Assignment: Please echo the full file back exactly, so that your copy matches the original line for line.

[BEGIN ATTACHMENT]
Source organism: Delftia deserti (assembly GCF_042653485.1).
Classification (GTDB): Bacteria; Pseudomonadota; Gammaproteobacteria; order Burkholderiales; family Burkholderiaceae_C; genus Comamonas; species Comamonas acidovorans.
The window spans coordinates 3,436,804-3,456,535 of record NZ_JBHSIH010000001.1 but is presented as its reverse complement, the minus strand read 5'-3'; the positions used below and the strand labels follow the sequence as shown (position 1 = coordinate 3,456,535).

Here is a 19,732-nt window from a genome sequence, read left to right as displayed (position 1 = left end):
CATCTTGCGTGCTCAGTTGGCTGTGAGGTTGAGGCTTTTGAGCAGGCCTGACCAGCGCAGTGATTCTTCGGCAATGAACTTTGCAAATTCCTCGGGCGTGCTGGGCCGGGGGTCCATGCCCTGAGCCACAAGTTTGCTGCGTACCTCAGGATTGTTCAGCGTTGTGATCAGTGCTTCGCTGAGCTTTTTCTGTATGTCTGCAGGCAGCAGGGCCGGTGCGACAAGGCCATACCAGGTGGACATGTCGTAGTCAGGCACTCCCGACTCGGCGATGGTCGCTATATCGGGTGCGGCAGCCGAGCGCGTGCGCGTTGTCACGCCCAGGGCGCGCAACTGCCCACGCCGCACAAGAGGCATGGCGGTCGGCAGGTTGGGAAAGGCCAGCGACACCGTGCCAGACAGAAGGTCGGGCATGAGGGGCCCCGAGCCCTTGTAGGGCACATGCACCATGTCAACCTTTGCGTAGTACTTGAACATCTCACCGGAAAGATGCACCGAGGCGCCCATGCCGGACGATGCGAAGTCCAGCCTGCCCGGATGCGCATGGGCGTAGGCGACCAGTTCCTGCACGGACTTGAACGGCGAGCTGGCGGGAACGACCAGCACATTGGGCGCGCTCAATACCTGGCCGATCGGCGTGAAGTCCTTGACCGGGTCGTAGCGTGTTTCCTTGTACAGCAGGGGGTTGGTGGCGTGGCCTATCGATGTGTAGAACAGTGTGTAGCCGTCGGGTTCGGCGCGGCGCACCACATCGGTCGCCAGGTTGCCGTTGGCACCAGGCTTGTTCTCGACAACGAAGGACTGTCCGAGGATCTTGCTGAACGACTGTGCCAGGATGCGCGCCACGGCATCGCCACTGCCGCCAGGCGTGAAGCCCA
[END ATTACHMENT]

Source organism: Delftia deserti (assembly GCF_042653485.1).
Classification (GTDB): Bacteria; Pseudomonadota; Gammaproteobacteria; order Burkholderiales; family Burkholderiaceae_C; genus Comamonas; species Comamonas acidovorans.
The window spans coordinates 3,436,804-3,456,535 of record NZ_JBHSIH010000001.1 but is presented as its reverse complement, the minus strand read 5'-3'; the positions used below and the strand labels follow the sequence as shown (position 1 = coordinate 3,456,535).

Here is a 19,732-nt window from a genome sequence, read left to right as displayed (position 1 = left end):
CATCTTGCGTGCTCAGTTGGCTGTGAGGTTGAGGCTTTTGAGCAGGCCTGACCAGCGCAGTGATTCTTCGGCAATGAACTTTGCAAATTCCTCGGGCGTGCTGGGCCGGGGGTCCATGCCCTGAGCCACAAGTTTGCTGCGTACCTCAGGATTGTTCAGCGTTGTGATCAGTGCTTCGCTGAGCTTTTTCTGTATGTCTGCAGGCAGCAGGGCCGGTGCGACAAGGCCATACCAGGTGGACATGTCGTAGTCAGGCACTCCCGACTCGGCGATGGTCGCTATATCGGGTGCGGCAGCCGAGCGCGTGCGCGTTGTCACGCCCAGGGCGCGCAACTGCCCACGCCGCACAAGAGGCATGGCGGTCGGCAGGTTGGGAAAGGCCAGCGACACCGTGCCAGACAGAAGGTCGGGCATGAGGGGCCCCGAGCCCTTGTAGGGCACATGCACCATGTCAACCTTTGCGTAGTACTTGAACATCTCACCGGAAAGATGCACCGAGGCGCCCATGCCGGACGATGCGAAGTCCAGCCTGCCCGGATGCGCATGGGCGTAGGCGACCAGTTCCTGCACGGACTTGAACGGCGAGCTGGCGGGAACGACCAGCACATTGGGCGCGCTCAATACCTGGCCGATCGGCGTGAAGTCCTTGACCGGGTCGTAGCGTGTTTCCTTGTACAGCAGGGGGTTGGTGGCGTGGCCTATCGATGTGTAGAACAGTGTGTAGCCGTCGGGTTCGGCGCGGCGCACCACATCGGTCGCCAGGTTGCCGTTGGCACCAGGCTTGTTCTCGACAACGAAGGACTGTCCGAGGATCTTGCTGAACGACTGTGCCAGGATGCGCGCCACGGCATCGCCACTGCCGCCAGGCGTGAAGCCCA